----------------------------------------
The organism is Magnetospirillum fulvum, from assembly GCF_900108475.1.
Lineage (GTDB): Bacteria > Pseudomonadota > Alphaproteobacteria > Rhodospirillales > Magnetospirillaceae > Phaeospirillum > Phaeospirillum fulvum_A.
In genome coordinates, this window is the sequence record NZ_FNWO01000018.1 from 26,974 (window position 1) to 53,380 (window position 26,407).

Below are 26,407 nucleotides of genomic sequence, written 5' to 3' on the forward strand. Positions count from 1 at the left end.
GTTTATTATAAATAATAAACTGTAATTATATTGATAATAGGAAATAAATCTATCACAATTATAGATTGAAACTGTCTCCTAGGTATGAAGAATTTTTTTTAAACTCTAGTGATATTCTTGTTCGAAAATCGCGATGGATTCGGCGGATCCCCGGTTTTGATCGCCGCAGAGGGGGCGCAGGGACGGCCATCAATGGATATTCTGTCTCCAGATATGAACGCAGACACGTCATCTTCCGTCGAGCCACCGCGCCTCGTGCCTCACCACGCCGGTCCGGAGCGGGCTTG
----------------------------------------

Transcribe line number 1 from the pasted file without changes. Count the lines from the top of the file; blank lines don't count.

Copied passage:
The organism is Magnetospirillum fulvum, from assembly GCF_900108475.1.